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France and the debate over statelessness

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France and the debate over statelessness


In a speech on November 16 French President Francois Hollande said: “The removal of a person’s nationality does not have to result in them being made stateless, but we must have the power to strip French nationality from an individual convicted for a violation against the fundamental interests, against the interests of the nation or for an act of terrorism, even if that person was born, I say ‘even if born in France’ as soon as he has another nationality.”

But those words were before the controversy over the distinction of being French and before the government withdrew the reference to bi-national in the text before law makers.

The result is that in theory a person’s nationality may be withdrawn and so France could make a person stateless. That is underlined by the fact the country did not sign up to the 1961 United Nations Convention on the Reduction of Statelessness.

The convention has been ratified by 40 countries worldwide and says that contracting states shall not deprive someone of their nationality if it would render that person stateless.

But it also says a contracting state may strip a private individual of his nationality under certain conditions like showing a lack of loyalty to that state or displaying the kind of behaviour to be seriously prejudicial to the vital interests of the state.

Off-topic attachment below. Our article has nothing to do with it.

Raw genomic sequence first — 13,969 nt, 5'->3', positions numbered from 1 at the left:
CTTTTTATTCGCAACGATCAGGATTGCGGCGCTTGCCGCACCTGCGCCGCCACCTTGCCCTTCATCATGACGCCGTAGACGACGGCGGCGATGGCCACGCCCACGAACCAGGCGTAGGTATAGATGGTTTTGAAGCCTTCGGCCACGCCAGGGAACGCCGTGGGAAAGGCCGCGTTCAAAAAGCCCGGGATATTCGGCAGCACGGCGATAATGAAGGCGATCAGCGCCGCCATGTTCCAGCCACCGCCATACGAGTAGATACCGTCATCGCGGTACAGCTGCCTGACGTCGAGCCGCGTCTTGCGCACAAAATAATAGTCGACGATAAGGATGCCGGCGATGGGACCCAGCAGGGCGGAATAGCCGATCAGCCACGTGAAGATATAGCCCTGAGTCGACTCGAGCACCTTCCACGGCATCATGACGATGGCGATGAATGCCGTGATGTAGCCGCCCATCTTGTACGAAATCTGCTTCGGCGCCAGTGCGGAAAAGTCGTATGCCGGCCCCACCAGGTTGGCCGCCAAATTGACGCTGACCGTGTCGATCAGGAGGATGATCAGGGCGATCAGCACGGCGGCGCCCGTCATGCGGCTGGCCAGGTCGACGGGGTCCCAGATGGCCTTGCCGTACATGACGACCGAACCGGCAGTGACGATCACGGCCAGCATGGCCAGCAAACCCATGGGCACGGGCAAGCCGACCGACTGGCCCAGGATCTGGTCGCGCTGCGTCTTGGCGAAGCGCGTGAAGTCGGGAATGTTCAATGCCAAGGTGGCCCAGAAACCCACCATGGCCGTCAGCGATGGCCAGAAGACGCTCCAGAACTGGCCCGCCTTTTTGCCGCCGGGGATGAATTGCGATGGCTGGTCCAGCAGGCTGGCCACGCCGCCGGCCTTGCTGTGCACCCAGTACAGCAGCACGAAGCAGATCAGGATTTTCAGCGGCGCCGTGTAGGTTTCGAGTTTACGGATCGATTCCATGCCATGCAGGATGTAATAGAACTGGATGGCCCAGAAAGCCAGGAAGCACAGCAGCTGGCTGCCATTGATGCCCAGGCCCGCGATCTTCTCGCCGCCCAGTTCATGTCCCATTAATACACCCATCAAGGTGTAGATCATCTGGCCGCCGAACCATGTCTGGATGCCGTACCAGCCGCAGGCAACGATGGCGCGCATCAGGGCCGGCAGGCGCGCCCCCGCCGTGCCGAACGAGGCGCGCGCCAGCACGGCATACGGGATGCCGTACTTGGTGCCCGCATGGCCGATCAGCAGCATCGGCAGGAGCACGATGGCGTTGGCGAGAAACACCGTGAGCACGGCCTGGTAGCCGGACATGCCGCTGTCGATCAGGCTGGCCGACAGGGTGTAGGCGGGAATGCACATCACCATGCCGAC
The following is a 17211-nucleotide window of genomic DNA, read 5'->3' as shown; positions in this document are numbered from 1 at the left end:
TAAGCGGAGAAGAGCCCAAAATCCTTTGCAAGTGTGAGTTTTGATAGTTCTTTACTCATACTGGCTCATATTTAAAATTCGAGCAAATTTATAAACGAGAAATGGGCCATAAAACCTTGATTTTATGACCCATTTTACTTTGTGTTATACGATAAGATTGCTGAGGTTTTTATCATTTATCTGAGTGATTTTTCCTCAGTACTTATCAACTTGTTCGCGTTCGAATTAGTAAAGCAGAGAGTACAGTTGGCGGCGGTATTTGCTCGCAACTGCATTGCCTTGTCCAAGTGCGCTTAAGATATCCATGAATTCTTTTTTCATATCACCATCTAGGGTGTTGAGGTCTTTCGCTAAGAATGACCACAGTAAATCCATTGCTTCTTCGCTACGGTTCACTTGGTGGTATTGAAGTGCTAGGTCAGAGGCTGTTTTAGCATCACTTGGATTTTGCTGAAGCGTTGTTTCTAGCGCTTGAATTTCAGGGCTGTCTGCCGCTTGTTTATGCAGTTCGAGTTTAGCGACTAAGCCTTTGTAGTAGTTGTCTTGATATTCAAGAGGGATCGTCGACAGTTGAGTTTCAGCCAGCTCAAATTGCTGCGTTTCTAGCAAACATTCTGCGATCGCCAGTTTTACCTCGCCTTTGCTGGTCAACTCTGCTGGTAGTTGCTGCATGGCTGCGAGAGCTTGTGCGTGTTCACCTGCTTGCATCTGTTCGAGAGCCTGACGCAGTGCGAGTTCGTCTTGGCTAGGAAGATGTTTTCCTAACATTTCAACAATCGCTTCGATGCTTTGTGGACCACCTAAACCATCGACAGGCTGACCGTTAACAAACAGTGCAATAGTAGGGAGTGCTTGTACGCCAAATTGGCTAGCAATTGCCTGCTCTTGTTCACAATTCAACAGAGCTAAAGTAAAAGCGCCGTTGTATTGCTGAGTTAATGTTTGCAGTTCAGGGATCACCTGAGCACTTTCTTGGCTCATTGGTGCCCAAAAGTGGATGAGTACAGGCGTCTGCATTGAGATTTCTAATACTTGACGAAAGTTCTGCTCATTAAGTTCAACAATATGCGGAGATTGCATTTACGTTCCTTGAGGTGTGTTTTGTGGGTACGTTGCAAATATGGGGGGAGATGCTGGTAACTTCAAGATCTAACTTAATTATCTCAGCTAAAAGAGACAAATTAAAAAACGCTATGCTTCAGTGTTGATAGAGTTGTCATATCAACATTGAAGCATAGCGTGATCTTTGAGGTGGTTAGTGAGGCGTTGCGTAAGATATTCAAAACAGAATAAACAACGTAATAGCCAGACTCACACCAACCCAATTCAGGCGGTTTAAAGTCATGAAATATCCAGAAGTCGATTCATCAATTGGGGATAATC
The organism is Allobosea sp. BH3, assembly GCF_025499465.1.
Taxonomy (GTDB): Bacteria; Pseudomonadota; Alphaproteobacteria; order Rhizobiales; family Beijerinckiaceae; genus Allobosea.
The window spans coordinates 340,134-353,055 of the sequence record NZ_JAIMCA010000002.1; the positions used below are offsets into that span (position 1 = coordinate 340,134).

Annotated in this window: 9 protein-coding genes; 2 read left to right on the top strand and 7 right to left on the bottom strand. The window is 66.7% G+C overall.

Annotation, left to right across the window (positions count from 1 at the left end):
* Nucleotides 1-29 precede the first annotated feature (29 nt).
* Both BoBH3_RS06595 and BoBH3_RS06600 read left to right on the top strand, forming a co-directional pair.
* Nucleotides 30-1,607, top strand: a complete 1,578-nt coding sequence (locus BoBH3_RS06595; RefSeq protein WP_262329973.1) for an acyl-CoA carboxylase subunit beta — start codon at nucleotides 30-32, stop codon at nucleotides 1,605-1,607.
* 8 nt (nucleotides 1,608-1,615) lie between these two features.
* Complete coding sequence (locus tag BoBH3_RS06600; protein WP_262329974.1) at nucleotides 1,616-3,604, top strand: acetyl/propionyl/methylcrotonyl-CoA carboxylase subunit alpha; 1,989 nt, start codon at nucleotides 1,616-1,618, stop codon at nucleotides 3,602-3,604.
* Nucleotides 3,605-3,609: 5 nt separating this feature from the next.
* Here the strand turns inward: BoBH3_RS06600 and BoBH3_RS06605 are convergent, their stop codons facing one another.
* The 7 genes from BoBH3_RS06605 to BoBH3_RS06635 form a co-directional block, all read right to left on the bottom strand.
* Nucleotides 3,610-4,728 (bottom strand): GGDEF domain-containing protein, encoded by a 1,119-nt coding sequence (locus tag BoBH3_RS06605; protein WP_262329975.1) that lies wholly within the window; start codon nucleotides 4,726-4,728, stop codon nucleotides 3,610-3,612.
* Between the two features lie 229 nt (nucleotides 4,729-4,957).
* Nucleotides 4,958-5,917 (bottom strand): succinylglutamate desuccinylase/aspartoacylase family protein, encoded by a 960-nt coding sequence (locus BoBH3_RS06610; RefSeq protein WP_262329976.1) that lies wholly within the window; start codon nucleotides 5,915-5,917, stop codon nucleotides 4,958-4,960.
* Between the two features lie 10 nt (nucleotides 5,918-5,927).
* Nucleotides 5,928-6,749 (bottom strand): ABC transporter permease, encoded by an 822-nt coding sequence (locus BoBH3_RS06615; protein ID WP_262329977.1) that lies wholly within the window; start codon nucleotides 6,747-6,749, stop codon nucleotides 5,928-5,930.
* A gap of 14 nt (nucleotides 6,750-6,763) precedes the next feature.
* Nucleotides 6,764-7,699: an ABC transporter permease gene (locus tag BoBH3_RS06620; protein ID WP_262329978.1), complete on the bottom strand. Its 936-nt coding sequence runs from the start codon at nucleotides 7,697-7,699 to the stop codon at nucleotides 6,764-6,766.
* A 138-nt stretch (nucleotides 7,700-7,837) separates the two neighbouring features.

In other words even if France did sign up to the convention it could still make a person stateless. Legally yes, but would it dare to act at a time when the UN has heightened its campaign against statelessness. Such a move would create the wrong sort of headlines for the French government.

It’s reckoned there are 12 million worldwide who have no nationality. The reasons vary from the turn of history as in the collapse of the Soviet Union to conflict like the war in Bosnia. A country explodes and a whole section of the population is left homeless.

Sometimes it is the breakdown of the civil registration service in the country of their birth which can lead to statelessness.

Ethnic minorities can find themselves suddenly themselves in in that situation due to a political decision based on that minorities right to their nationality. That’s the case of the Rohingya people who have been persecuted in Myanmar.

Dramatic individual incidents can deprive people of
their nationality as was the case when jihadists were seen burning their passports. But to deliberately strip a person of his nationality for acts of unprecedented terrorism is another step.

Only the European Court of Justice and the European Court of Human Rights could prevent France from taking that action. But to fight the action through these courts could take years.

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